Kenya’s imports from China have grown exponentially over the years and while exports to the Asian nation continue to rise, albeit at a slow pace, economists now reckon that export numbers are hardly enough to narrow the balance of trade, heavily in China’s favour.
Data by the Kenya National Bureau of Statistics shows that Kenya’s total imports from China soared to 336.717 USD million in March this year alone, compared to 275.269 USD million a month earlier.
Kenya exports to China on the other hand stood at US$139.01 million in the whole of 2020, according to figures by the United Nations COMTRADE database on international trade.
Analysts now warn that the deficit remains too big and have recommended enhanced measures if the two trading partners are to compete favorably.
One of those measures is to push for the uptake of more Kenyan goods and products in the Chinese market, according to Kenya Investment Authority (KenInvest) General Manager of Investment Promotion and Business Development, Pius Rotich.
Other considerations include tax breaks and ‘softer’ credit facilities to boost local businesses, especially SMEs keen to export to the Chinese market.
“This is an ongoing engagement between ourselves, other relevant State agencies and all stakeholders involved,” said Rotich Wednesday during the opening ceremony of the 4th Kenya International Industrial Expo (KIIE) which kicked off yesterday in Nairobi expected to end on Friday.
The expo comes at a time when the country is scaling up its manufacturing sector in the post-Covid era and has attracted over 90 Chinese firms and 15 Kenyan brands exhibiting at the event.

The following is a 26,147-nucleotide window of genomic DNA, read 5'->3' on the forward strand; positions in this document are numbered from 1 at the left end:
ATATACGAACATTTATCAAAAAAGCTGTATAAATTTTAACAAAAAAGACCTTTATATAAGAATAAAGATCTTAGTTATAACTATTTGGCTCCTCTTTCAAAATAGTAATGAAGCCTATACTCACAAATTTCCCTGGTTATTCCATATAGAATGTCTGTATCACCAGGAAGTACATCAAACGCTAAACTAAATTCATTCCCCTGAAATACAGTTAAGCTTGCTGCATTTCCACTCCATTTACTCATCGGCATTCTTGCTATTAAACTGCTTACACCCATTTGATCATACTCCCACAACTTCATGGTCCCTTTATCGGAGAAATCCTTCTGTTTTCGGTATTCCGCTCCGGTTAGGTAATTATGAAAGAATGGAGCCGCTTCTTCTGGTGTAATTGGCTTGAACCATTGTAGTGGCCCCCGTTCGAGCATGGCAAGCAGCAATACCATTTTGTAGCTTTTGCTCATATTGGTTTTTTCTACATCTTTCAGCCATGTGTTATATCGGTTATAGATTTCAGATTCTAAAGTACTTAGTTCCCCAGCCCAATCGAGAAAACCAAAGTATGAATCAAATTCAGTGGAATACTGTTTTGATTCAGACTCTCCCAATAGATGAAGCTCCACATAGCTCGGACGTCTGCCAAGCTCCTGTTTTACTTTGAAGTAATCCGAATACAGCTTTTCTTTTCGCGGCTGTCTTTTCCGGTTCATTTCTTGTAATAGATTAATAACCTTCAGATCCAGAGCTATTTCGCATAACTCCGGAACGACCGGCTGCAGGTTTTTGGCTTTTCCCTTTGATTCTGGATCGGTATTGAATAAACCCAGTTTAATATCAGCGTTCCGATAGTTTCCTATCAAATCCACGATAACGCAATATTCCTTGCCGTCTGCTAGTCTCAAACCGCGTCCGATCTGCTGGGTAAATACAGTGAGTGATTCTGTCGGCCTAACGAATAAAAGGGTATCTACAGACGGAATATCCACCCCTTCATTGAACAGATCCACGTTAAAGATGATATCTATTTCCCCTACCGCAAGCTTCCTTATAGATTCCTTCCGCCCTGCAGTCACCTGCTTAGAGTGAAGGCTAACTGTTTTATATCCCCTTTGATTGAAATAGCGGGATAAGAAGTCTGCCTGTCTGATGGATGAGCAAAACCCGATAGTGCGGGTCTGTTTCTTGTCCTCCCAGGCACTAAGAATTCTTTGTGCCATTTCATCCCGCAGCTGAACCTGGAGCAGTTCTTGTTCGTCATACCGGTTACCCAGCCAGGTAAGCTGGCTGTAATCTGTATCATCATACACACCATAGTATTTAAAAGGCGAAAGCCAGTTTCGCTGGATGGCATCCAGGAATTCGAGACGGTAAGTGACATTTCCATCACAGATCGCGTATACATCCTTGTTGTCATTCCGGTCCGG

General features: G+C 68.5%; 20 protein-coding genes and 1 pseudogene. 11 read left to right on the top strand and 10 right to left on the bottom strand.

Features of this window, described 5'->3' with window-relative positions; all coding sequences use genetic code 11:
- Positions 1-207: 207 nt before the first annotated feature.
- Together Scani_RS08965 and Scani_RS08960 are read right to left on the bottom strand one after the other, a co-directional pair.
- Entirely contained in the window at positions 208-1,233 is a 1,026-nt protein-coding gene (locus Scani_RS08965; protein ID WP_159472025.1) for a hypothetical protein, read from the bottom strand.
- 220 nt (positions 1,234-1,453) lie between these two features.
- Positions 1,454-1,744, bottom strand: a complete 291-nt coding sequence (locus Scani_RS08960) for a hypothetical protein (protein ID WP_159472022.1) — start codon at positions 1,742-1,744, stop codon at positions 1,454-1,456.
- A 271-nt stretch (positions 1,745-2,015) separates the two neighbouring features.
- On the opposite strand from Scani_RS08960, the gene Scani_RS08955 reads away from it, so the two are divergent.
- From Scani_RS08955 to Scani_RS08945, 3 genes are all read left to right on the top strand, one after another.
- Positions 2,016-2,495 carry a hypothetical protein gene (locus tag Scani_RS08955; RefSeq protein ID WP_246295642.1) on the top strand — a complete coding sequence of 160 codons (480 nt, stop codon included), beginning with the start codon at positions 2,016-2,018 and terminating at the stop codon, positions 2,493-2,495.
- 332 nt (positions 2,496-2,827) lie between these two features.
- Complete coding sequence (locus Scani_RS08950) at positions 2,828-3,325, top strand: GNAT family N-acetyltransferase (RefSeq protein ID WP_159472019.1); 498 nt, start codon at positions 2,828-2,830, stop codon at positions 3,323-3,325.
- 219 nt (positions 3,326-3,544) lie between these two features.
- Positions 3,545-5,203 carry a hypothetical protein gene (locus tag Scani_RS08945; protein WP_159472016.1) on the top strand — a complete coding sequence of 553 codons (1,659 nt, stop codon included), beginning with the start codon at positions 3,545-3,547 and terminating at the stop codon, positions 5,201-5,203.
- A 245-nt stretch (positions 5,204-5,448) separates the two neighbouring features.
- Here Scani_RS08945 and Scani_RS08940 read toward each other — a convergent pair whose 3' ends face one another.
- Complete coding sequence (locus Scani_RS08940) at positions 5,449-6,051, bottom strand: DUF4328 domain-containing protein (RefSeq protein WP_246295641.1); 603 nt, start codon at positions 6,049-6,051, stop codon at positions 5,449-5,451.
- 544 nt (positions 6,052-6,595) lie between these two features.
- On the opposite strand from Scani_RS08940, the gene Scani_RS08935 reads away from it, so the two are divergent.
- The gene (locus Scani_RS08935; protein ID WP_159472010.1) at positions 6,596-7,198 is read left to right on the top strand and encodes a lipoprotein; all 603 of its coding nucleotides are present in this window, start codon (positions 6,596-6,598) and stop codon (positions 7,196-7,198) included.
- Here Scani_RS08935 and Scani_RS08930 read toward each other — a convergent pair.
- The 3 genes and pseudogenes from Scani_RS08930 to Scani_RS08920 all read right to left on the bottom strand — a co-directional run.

Statistics show that over the last decade, China has grown to become the country’s largest trade partner and biggest bilateral lender – but at a cost, with sociocultural and political consequences working against Kenya – with mounting Chinese debt and a growing number of Chinese population taking over local informal businesses such as mitumba being some of the drawbacks.
China, Canada and Mexico are Kenya’s largest trading partners, accounting for nearly $1.9 trillion worth of imports and exports – a stroppy trade inequity in the ratio of 34:1 in China’s favour.
“Kenya- China trade is heavily skewed in favor of China. It is important to correct the existing trade imbalance to enable a fairer share of the benefits of trade,” said the Kenya National Chamber of Commerce and Industries (KNCCI) first vice president, Dr. Erick Rutto.
Over the years, according to the managing director of Afripeak Expo Kenya Ltd – the event’s organizer, Gao Wei, such exhibitions have provided both large and small businesses who use the platform to showcase their brands.
A recent National Economic Survey report by the Central Bank of Kenya (CBK) indicates that SMEs constitute 98 percent of all business in Kenya, create 30 percent of the jobs annually as well as contribute 3 percent of the GDP.
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